The Path of the Systema Warrior, Compassion

Mitzvahמִצְוָה A commandment, a commandment from G-d, there were originally 613 of them. There are 248 positive and 365 negative mitzvot מצות that would be the plural of mitzvah. The Jerusalem Talmud commonly refers to any charitable act as “the mitzvah.” They are actually eternal to be carried down through every generation. Interestingly, one of them on Page 20: Building a Sanctuary for G­-d from Sefer H’Mitzvot. Okay, I’ll quit. But the point of this is that some of the commands are acts of kindness, acts of goodness and charity. From Psalms תהילים, Tehillim 10:

10 The helpless are crushed, sink down,and fall by his might.

11 He says in his heart, “God has forgotten,he has hidden his face, he will never see it.”

12 Arise, O Lord; O God, lift up your hand;forget not the afflicted.

13 Why does the wicked renounce God and say in his heart, “You will not call to account”?

14 But you do see, for you note mischief and vexation,that you may take it into your hands;

to you the helpless commits himself; you have been the helper of the fatherless.

15 Break the arm of the wicked and evildoer; call his wickedness to account till you find none.

16 The Lord is king forever and ever; the nations perish from his land.

17 O Lord, you hear the desire of the afflicted; you will strengthen their heart; you will incline your ear

18 to do justice to the fatherless and the oppressed, so that man who is of the earth may strike terror no more.

One rather gets the idea that abuse of the poor, helpless and vulnerable is frowned on wouldn’t they? By G-d, and he commands us to have the same standards, as we are to be a reflection of him. We are to have compassion on them, not abuse them.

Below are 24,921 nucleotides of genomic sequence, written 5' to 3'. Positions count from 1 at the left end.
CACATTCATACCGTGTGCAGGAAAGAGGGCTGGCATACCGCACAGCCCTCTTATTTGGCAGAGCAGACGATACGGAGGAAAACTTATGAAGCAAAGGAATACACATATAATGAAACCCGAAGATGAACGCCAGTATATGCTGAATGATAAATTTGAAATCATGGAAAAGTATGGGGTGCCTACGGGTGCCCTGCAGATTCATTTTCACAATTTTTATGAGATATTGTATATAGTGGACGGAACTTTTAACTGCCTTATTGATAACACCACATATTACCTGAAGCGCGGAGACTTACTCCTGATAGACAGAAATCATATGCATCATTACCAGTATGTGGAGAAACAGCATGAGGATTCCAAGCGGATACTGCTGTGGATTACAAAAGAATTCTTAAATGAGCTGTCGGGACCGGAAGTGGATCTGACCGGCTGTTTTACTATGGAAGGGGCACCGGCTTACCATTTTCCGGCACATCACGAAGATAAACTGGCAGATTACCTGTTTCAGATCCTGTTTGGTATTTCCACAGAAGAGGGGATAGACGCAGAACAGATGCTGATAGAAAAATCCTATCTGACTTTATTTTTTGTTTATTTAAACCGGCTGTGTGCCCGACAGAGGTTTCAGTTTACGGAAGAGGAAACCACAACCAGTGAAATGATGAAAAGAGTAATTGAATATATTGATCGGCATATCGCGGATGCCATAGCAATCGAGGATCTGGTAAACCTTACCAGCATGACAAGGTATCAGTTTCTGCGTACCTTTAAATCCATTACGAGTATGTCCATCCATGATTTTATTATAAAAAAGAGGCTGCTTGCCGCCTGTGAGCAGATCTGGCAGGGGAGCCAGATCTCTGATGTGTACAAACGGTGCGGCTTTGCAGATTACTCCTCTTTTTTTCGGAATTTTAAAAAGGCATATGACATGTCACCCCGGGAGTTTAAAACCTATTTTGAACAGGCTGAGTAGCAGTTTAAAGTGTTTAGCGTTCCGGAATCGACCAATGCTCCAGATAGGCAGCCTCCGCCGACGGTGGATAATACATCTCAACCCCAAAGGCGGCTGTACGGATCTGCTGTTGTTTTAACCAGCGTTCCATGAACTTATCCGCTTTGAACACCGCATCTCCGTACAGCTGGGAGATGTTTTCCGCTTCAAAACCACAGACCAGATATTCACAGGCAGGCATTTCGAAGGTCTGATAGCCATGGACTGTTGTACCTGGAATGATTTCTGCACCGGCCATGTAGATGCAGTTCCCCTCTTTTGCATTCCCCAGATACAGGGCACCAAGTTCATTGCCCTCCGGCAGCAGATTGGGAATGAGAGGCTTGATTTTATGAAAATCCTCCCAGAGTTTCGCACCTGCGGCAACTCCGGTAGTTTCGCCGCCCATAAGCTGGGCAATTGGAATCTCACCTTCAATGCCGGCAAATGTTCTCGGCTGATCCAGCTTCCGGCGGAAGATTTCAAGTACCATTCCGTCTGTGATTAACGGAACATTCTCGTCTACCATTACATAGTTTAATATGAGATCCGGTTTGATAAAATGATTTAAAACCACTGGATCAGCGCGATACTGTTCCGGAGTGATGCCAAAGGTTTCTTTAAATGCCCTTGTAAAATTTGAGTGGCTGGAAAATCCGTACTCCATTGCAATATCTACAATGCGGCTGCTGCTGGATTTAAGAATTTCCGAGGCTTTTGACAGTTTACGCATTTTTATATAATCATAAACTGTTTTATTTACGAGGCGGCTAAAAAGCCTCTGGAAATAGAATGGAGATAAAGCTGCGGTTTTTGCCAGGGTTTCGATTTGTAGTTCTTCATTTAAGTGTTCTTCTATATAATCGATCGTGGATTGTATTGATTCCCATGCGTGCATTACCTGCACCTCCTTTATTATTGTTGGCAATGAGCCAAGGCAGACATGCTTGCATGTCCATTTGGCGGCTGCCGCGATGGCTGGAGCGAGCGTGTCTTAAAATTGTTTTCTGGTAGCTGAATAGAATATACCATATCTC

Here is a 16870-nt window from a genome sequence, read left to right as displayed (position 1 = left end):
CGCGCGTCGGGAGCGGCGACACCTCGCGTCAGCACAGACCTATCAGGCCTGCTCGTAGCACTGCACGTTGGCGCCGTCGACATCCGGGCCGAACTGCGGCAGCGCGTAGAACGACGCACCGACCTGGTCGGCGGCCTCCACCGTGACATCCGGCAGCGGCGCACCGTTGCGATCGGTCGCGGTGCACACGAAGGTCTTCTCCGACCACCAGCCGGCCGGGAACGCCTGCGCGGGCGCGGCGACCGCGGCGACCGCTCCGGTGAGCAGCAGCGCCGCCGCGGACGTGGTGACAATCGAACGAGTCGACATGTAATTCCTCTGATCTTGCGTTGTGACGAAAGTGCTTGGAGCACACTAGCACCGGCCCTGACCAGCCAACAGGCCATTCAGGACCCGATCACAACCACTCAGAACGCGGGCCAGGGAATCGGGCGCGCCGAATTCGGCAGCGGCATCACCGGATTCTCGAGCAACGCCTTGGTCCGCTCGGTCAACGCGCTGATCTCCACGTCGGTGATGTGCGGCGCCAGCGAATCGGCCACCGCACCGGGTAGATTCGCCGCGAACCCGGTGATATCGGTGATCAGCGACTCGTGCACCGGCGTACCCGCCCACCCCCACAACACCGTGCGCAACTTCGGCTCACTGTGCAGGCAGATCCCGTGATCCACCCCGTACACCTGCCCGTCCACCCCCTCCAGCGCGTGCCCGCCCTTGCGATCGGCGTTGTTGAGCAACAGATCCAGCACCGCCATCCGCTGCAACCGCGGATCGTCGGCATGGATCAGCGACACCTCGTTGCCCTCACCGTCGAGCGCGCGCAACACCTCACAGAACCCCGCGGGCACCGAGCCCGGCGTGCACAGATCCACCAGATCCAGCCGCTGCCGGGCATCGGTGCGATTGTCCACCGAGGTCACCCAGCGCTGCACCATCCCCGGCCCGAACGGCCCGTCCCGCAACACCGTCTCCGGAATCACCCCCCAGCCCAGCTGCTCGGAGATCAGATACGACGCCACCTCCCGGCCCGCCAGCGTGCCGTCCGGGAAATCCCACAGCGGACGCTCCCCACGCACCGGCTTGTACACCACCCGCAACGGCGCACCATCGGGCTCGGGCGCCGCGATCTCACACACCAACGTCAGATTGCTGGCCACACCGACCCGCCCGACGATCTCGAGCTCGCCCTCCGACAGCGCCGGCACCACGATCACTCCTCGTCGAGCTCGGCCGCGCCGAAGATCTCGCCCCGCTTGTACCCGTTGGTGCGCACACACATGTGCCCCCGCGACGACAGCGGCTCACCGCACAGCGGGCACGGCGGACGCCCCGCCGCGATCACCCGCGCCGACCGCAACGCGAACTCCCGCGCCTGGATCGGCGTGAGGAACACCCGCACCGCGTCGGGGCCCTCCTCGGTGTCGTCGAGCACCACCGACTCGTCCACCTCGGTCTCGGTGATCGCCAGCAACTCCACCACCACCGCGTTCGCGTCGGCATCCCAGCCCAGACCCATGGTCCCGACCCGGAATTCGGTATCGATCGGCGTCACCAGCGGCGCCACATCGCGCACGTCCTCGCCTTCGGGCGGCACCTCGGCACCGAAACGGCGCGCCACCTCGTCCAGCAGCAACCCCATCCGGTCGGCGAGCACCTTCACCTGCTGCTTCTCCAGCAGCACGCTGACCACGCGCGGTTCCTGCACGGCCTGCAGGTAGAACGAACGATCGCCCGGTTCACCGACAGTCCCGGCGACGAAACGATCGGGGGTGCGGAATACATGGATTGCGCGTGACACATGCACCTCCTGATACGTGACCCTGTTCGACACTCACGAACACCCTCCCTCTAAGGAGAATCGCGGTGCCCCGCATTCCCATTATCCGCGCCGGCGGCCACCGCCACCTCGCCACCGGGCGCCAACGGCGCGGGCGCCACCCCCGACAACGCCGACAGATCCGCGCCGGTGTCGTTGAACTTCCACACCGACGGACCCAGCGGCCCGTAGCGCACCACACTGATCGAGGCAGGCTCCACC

And yet.

More than one out of every 5 students report being bullied, 64% of children who were bullied did not report it; only 36% reported the bullying and, more than half of bullying situations (57%) stop when a peer intervenes on behalf of the student being bullied.

While only 10 U.S. studies have been conducted on the connection between bullying and developmental disabilities, but all of these studies found that children with disabilities were two to three times more likely to be bullied than their nondisabled peers. The National Autistic Society reports that 40 percent of children with autism and 60 percent of children with Asperger’s syndrome have experienced bullying. When reporting bullying youth in special education were told not to tattle almost twice as often as youth not in special education. Students with disabilities or special education needs are twice as likely to be identified as bullied targets and as bullies when compared to peers without disabilities.1

The results of being bullied are diverse. The victims may be:

depressed, lonely, and anxious, have low self-esteem,experience headaches, stomachaches, tiredness, and poor eating. Be absent from school, dislike school, and have poorer school performance, and think about suicide or plan for suicide.

Some children with disabilities have low self-esteem or feel depressed, lonely or anxious because of their disability, and bullying may make this even worse. Bullying can cause serious, lasting problems not only for children who are bullied but also for children who bully and those who witness bullying.2

While doing research for this column I found several government web sites dealing with bullying. They contained facts, figures and government programs. The government has been trying to deal with it.3 They have sent no less that four “Dear Colleague” letters, in 2000, 2010, 2013 and 2014. Just in case you want to read it yourself. There are lots of acronyms, and lots talk about individual plans, and that sort of thing. But what it amounts to, to me, is they don’t really have any real world answers beyond saying if the parents yank their kid out of your public school, you lose tax dollars.

I find it interesting that 57% of bullying stops when a peer intervenes on behalf of the victim. But what if the victim were empowered? No, I’m not talking about shearing more of the poor pink sheep to knit a bunch of hats to plop down on kids heads. I’m talking about an amazing program. I told you to hang on to the horn for this final part of my interview with Joe Mayberry, author of The Systema Warrior Guidebook.